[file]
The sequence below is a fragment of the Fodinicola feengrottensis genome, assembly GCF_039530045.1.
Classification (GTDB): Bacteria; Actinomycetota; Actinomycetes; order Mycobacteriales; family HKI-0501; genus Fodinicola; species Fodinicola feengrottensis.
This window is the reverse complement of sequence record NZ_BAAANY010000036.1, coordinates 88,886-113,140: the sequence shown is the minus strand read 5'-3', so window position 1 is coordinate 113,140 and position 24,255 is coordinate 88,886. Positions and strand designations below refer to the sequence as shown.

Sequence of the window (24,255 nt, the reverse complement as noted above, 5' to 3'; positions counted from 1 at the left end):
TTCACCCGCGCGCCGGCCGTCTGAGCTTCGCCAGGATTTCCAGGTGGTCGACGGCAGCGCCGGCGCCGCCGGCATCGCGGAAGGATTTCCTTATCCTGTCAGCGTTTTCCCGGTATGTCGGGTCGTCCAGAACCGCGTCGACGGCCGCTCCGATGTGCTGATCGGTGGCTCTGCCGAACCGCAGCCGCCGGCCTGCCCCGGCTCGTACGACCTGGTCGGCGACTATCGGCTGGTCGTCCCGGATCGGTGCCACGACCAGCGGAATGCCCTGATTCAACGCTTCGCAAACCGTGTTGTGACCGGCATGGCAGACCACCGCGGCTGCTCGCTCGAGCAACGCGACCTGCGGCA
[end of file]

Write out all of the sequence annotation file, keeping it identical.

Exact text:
The sequence below is a fragment of the Fodinicola feengrottensis genome, assembly GCF_039530045.1.
Classification (GTDB): Bacteria; Actinomycetota; Actinomycetes; order Mycobacteriales; family HKI-0501; genus Fodinicola; species Fodinicola feengrottensis.
This window is the reverse complement of sequence record NZ_BAAANY010000036.1, coordinates 88,886-113,140: the sequence shown is the minus strand read 5'-3', so window position 1 is coordinate 113,140 and position 24,255 is coordinate 88,886. Positions and strand designations below refer to the sequence as shown.

Sequence of the window (24,255 nt, the reverse complement as noted above, 5' to 3'; positions counted from 1 at the left end):
TTCACCCGCGCGCCGGCCGTCTGAGCTTCGCCAGGATTTCCAGGTGGTCGACGGCAGCGCCGGCGCCGCCGGCATCGCGGAAGGATTTCCTTATCCTGTCAGCGTTTTCCCGGTATGTCGGGTCGTCCAGAACCGCGTCGACGGCCGCTCCGATGTGCTGATCGGTGGCTCTGCCGAACCGCAGCCGCCGGCCTGCCCCGGCTCGTACGACCTGGTCGGCGACTATCGGCTGGTCGTCCCGGATCGGTGCCACGACCAGCGGAATGCCCTGATTCAACGCTTCGCAAACCGTGTTGTGACCGGCATGGCAGACCACCGCGGCTGCTCGCTCGAGCAACGCGACCTGCGGCA